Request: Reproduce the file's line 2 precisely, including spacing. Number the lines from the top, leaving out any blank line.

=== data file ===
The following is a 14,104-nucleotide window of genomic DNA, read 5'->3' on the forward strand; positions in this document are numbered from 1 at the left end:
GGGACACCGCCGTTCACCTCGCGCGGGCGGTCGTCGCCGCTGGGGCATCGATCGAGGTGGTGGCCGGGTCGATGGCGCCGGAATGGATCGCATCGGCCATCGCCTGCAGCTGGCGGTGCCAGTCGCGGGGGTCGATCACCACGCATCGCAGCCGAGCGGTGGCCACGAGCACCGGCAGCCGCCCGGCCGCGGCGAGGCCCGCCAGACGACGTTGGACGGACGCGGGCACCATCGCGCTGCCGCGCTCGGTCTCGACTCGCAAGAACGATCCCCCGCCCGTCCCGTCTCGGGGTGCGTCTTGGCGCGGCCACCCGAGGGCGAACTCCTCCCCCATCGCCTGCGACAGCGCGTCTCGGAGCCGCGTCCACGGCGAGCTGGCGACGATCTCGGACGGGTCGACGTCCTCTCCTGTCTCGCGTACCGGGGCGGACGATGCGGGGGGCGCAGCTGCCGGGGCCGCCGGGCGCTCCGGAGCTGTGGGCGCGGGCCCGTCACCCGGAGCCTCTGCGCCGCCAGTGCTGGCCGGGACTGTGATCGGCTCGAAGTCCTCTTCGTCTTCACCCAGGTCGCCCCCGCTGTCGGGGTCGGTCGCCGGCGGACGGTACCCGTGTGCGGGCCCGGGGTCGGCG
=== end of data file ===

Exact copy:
GGGACACCGCCGTTCACCTCGCGCGGGCGGTCGTCGCCGCTGGGGCATCGATCGAGGTGGTGGCCGGGTCGATGGCGCCGGAATGGATCGCATCGGCCATCGCCTGCAGCTGGCGGTGCCAGTCGCGGGGGTCGATCACCACGCATCGCAGCCGAGCGGTGGCCACGAGCACCGGCAGCCGCCCGGCCGCGGCGAGGCCCGCCAGACGACGTTGGACGGACGCGGGCACCATCGCGCTGCCGCGCTCGGTCTCGACTCGCAAGAACGATCCCCCGCCCGTCCCGTCTCGGGGTGCGTCTTGGCGCGGCCACCCGAGGGCGAACTCCTCCCCCATCGCCTGCGACAGCGCGTCTCGGAGCCGCGTCCACGGCGAGCTGGCGACGATCTCGGACGGGTCGACGTCCTCTCCTGTCTCGCGTACCGGGGCGGACGATGCGGGGGGCGCAGCTGCCGGGGCCGCCGGGCGCTCCGGAGCTGTGGGCGCGGGCCCGTCACCCGGAGCCTCTGCGCCGCCAGTGCTGGCCGGGACTGTGATCGGCTCGAAGTCCTCTTCGTCTTCACCCAGGTCGCCCCCGCTGTCGGGGTCGGTCGCCGGCGGACGGTACCCGTGTGCGGGCCCGGGGTCGGCG